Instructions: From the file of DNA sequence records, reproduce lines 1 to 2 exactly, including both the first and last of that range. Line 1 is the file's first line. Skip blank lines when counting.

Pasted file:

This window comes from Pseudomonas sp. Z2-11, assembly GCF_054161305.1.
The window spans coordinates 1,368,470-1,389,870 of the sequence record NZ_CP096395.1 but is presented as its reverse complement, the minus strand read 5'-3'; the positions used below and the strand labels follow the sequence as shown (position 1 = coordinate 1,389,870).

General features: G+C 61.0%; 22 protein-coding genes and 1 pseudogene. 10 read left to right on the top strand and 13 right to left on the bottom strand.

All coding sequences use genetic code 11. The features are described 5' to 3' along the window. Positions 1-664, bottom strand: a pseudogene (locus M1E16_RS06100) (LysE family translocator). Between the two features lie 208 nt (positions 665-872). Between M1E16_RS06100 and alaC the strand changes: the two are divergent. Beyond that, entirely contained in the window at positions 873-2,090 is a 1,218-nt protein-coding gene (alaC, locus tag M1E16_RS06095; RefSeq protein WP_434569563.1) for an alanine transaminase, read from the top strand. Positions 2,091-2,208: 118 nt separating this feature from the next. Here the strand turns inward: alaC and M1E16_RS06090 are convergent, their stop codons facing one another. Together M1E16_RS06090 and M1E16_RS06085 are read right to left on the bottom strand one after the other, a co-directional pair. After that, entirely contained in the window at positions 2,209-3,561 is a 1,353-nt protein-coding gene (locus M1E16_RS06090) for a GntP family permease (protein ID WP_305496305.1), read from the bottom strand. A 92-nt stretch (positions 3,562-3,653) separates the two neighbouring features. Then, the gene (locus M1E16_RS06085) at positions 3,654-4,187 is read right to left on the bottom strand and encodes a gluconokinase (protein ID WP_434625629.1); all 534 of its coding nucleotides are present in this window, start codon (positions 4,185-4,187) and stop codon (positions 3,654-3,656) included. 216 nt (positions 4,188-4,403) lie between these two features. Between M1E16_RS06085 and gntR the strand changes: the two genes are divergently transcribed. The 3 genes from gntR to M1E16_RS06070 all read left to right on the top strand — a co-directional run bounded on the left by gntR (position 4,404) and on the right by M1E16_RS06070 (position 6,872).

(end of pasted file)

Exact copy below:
This window comes from Pseudomonas sp. Z2-11, assembly GCF_054161305.1.
The window spans coordinates 1,368,470-1,389,870 of the sequence record NZ_CP096395.1 but is presented as its reverse complement, the minus strand read 5'-3'; the positions used below and the strand labels follow the sequence as shown (position 1 = coordinate 1,389,870).